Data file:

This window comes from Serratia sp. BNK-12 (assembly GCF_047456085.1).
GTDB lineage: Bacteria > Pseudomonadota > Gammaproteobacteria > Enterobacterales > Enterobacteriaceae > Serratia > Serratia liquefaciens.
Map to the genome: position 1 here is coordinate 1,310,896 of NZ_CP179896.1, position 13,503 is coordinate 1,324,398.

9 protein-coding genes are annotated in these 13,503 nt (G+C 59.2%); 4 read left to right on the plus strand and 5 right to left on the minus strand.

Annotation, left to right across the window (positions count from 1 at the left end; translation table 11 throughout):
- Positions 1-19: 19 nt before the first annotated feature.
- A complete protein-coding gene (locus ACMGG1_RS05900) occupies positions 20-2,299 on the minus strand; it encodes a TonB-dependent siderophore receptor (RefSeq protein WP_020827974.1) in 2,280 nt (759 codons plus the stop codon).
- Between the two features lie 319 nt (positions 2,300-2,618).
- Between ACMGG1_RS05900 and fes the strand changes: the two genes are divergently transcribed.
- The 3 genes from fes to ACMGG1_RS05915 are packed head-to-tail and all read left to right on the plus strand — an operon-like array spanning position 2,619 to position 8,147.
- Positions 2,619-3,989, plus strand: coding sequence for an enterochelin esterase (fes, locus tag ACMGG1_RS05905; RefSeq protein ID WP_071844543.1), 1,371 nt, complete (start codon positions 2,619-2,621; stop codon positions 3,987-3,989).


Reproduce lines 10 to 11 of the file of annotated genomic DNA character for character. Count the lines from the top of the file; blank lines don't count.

- The 3 genes from fes to ACMGG1_RS05915 are packed head-to-tail and all read left to right on the plus strand — an operon-like array spanning position 2,619 to position 8,147.
- Positions 2,619-3,989, plus strand: coding sequence for an enterochelin esterase (fes, locus tag ACMGG1_RS05905; RefSeq protein ID WP_071844543.1), 1,371 nt, complete (start codon positions 2,619-2,621; stop codon positions 3,987-3,989).